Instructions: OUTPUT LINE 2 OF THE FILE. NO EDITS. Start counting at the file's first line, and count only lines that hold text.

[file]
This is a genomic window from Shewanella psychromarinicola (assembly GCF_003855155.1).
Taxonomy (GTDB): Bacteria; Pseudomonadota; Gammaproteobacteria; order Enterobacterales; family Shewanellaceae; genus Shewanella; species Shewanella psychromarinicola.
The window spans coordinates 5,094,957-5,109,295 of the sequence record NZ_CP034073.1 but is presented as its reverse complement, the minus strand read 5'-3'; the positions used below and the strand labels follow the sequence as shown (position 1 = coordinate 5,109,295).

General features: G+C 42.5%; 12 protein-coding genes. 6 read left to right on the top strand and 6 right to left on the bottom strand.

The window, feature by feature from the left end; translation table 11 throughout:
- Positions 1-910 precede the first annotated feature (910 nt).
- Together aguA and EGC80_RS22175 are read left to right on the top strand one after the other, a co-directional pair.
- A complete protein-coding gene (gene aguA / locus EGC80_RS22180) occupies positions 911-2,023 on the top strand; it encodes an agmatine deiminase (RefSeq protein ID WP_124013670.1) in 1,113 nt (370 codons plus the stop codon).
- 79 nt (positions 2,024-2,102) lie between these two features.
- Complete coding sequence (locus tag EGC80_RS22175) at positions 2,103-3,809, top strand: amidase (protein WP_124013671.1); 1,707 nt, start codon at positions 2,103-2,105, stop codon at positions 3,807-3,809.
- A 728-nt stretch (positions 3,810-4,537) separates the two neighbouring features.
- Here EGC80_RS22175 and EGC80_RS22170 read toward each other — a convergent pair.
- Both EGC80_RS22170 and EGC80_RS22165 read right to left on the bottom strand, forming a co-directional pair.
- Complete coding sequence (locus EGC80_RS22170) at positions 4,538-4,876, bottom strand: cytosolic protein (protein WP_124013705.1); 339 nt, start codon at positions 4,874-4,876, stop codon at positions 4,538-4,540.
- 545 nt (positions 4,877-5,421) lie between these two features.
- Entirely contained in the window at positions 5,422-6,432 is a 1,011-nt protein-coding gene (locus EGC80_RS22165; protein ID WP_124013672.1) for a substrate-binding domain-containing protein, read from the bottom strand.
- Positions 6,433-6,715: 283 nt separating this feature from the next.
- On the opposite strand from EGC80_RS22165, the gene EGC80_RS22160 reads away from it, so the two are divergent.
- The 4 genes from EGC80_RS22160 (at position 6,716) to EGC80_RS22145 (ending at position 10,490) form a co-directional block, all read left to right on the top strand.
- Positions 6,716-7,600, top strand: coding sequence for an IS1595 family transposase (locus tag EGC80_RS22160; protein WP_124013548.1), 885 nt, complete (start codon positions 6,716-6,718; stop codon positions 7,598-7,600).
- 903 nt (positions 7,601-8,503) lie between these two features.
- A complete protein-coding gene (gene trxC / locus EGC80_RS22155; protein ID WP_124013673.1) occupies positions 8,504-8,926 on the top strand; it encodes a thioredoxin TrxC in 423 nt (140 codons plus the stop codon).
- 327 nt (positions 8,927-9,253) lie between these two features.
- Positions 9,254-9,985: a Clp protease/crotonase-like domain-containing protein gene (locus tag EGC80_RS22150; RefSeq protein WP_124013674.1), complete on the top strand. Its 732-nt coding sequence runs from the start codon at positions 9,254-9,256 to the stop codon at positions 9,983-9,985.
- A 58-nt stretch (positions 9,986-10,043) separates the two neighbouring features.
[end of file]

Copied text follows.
Taxonomy (GTDB): Bacteria; Pseudomonadota; Gammaproteobacteria; order Enterobacterales; family Shewanellaceae; genus Shewanella; species Shewanella psychromarinicola.